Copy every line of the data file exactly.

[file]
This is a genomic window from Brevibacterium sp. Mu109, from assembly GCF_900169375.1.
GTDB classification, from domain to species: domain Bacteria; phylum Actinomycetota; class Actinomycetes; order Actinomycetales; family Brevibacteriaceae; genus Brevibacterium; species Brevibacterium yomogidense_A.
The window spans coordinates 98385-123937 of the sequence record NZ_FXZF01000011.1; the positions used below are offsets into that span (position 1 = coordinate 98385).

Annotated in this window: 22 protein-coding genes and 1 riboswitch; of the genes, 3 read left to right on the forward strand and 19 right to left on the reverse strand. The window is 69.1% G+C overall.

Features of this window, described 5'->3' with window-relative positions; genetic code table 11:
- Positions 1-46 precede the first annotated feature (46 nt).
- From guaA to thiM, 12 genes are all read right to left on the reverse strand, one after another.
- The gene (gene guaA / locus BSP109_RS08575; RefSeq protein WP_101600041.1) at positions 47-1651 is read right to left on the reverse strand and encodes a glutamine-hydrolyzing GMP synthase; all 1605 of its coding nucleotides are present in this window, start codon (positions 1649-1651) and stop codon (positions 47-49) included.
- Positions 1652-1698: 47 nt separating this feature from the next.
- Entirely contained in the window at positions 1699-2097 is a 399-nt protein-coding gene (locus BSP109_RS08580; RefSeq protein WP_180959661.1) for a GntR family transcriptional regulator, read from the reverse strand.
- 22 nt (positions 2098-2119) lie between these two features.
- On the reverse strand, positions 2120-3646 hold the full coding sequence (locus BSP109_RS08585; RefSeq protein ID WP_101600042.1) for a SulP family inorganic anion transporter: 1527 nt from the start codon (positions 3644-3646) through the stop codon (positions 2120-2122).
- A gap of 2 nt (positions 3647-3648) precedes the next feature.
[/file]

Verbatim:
This is a genomic window from Brevibacterium sp. Mu109, from assembly GCF_900169375.1.
GTDB classification, from domain to species: domain Bacteria; phylum Actinomycetota; class Actinomycetes; order Actinomycetales; family Brevibacteriaceae; genus Brevibacterium; species Brevibacterium yomogidense_A.
The window spans coordinates 98385-123937 of the sequence record NZ_FXZF01000011.1; the positions used below are offsets into that span (position 1 = coordinate 98385).

Annotated in this window: 22 protein-coding genes and 1 riboswitch; of the genes, 3 read left to right on the forward strand and 19 right to left on the reverse strand. The window is 69.1% G+C overall.

Features of this window, described 5'->3' with window-relative positions; genetic code table 11:
- Positions 1-46 precede the first annotated feature (46 nt).
- From guaA to thiM, 12 genes are all read right to left on the reverse strand, one after another.
- The gene (gene guaA / locus BSP109_RS08575; RefSeq protein WP_101600041.1) at positions 47-1651 is read right to left on the reverse strand and encodes a glutamine-hydrolyzing GMP synthase; all 1605 of its coding nucleotides are present in this window, start codon (positions 1649-1651) and stop codon (positions 47-49) included.
- Positions 1652-1698: 47 nt separating this feature from the next.
- Entirely contained in the window at positions 1699-2097 is a 399-nt protein-coding gene (locus BSP109_RS08580; RefSeq protein WP_180959661.1) for a GntR family transcriptional regulator, read from the reverse strand.
- 22 nt (positions 2098-2119) lie between these two features.
- On the reverse strand, positions 2120-3646 hold the full coding sequence (locus BSP109_RS08585; RefSeq protein ID WP_101600042.1) for a SulP family inorganic anion transporter: 1527 nt from the start codon (positions 3644-3646) through the stop codon (positions 2120-2122).
- A gap of 2 nt (positions 3647-3648) precedes the next feature.